Found 80 Documents across 8 Pages (0.002 seconds)
  1. Political institutionalization in primitive societies: a hologeistic analysisHill, Kim - Cross-Cultural Research, 1979 - 1 Hypotheses

    This study examines socio-economic predictors of political complexity. Findings suggest that class stratification is the most significant predictor of political complexity.

    Related DocumentsCite
  2. Co-residence patterns in hunter-gatherer societies show unique human social structureHill, Kim - Science, 2011 - 1 Hypotheses

    The biological success derived from cumulative culture and cooperation and their association with ancestral group structure is examined. It is suggested that inclusive fitness cannot explain extensive cooperation in hunter-gatherers because in most of the foraging societies examined, most individuals in residential groups are unrelated. These large social networks may explain why humans are capable of social learning.

    Related DocumentsCite
  3. Fitness consequences of spousal relatedness in 46 small-scale societiesBailey, Drew H. - Biology letters, 2014 - 1 Hypotheses

    The authors predict that fitness outcomes will be negatively associated with spousal relatedness among foragers but positively associated among non-foragers, due to the greater social benefits of intensive kinship systems among non-foragers. Support is found for this hypothesis; however, an interaction effect is discovered with inbreeding, which appears to account for the variability in these relationships independent of subsistence activity. The authors qualify this support in order to explain why the incidence of cousin-marriage in non-foraging societies is not higher.

    Related DocumentsCite
  4. Causes, consequences, and kin bias of human group fissionsWalker, Robert S. - Human Nature, 2014 - 2 Hypotheses

    This study examines instances of group fission cross-culturally. Results suggest that internal political conflict and resource scarcity are the two most common causes of group fission. Results also suggest that group fission tends to occur along kin lines.

    Related DocumentsCite
  5. Evolutionary history of hunter-gatherer marriage practicesWalker, Robert S. - PLoS ONE, 2011 - 1 Hypotheses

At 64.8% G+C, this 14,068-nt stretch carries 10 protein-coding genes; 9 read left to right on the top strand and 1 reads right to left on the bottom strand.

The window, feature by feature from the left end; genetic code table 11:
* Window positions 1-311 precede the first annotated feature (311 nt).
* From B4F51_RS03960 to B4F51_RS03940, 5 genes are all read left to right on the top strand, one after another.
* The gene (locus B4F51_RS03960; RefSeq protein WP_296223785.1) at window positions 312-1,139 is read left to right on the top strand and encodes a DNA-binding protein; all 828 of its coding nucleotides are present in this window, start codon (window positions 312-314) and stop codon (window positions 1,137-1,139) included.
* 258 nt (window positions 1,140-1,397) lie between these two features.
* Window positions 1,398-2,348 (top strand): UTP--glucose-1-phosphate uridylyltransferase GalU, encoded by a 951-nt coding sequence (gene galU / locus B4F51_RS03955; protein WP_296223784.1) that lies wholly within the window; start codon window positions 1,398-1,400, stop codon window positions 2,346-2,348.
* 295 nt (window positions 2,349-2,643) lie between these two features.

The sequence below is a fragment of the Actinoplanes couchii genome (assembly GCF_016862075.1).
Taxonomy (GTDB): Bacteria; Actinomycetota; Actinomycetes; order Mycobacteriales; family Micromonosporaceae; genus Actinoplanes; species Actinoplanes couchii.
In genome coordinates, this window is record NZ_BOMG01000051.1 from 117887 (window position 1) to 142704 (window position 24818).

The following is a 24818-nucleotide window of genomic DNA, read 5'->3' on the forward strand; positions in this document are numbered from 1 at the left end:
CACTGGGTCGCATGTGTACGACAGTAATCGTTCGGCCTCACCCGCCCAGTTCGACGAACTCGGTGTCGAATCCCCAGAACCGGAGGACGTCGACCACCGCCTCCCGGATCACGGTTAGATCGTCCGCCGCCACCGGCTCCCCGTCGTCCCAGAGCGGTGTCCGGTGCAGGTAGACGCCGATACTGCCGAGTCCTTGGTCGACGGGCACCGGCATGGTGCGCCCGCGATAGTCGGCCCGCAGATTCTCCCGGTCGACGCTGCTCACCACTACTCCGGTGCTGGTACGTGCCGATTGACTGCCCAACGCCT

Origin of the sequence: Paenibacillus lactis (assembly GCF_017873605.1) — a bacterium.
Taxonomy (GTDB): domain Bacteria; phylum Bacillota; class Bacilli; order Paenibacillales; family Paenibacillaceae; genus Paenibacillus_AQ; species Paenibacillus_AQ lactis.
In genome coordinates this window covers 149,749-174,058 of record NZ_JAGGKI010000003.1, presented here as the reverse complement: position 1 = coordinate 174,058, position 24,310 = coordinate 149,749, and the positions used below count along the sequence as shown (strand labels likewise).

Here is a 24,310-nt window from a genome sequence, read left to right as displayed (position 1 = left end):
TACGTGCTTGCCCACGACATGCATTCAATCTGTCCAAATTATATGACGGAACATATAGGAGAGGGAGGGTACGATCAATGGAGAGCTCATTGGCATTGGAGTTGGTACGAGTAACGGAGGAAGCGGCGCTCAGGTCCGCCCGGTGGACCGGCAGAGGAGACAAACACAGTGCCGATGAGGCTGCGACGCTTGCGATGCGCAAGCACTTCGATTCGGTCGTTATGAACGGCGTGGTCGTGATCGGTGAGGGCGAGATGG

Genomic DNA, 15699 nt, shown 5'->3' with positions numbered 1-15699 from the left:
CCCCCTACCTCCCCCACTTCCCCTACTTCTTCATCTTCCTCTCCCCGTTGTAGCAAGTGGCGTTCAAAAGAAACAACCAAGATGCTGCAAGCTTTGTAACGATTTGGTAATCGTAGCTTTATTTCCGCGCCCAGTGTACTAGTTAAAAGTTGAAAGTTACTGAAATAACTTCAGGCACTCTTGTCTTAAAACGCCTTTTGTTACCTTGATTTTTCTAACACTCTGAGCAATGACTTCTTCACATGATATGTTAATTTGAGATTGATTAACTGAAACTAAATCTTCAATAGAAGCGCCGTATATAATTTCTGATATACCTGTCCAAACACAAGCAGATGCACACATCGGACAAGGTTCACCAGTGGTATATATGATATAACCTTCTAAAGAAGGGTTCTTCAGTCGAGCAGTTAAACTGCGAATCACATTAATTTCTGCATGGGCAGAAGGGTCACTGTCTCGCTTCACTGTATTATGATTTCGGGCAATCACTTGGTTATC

This study attempts to reconstruct ancestral marriage practices using hunter-gathers' phylogenies based on mitochondrial DNA sequences. Data suggest that arranged marriages and brideprice/bridewealth likely go back at least to the first modern human migrations out of Africa and that early ancestral human societies probably had low levels of polygyny.

    Related DocumentsCite
  6. Residential variation among hunter-gatherersEmber, Carol R. - Behavior Science Research, 1975 - 7 Hypotheses

    This study explores predictors of variation in two dimensions of marital residence patterns among hunter-gatherers: 1) the tendency toward patrilocality versus matrilocality and 2) the tendency toward unilocality versus bilocality.

    Related DocumentsCite
  7. Greater wealth inequality, less polygyny: rethinking the polygyny threshold modelRoss, Cody T. - Journal of The Royal Society Interface, 2018 - 3 Hypotheses

    In this article, the authors reconsider the polygyny threshold model in order to account for the "polygyny paradox." This paradox, as the authors define it, is the trend away from polygyny as societies adopt stratified agricultural economies. This is despite an increase in both the importance of material wealth and greater leaves of wealth inequality both of which would otherwise suggest increased polygyny. The authors develop a new model that does account for this paradox.

    Related DocumentsCite
  8. Wealth transmission and inequality among hunter-gatherersSmith, Eric Alden - Current Anthropology, 2010 - 1 Hypotheses

    This article examines whether intergenerational wealth transmission perpetuates inequality among hunter-gatherers. The authors consider three types of wealth: embodied, material, and relational. Empirical analysis of wealth transmission in five cultures suggests that, in many cases, a parent’s wealth is associated with a child’s life chances. Gini coefficients suggest that hunter-gatherer cultures have low to moderate wealth inequality overall: very low by current world standards but not non-existent.

    Related DocumentsCite
  9. Our better nature: Does resource stress predict beyond-household sharingEmber, Carol R. - Evolution and Human Behavior, 2018 - 3 Hypotheses

    The present research investigates food sharing and labor sharing practices of 98 nonindustrial societies. The aims are to: 1) document the frequency and scope of sharing, and 2) test the theory that greater sharing is adaptive in societies subject to more resource stress (including natural hazards).

    Related DocumentsCite
  10. Inculcated traits and game-type combinations: a cross-cultural viewRoberts, John M. - The Humanistic and Mental Health Aspects of Sports, Exercise and Recreation, 1976 - 1 Hypotheses

    This study relates the type of games present in a society to the level of cultural complexity. Authors use a "game-type combination scale" that categorizes societies as having: 1) games of physical skill only; 2) games of physical skill and games of chance; and 3) games of physical skill, games of chance, and games of strategy. Results show a relationship between the game-type combination scale and indicators of cultural complexity.

    Related DocumentsCite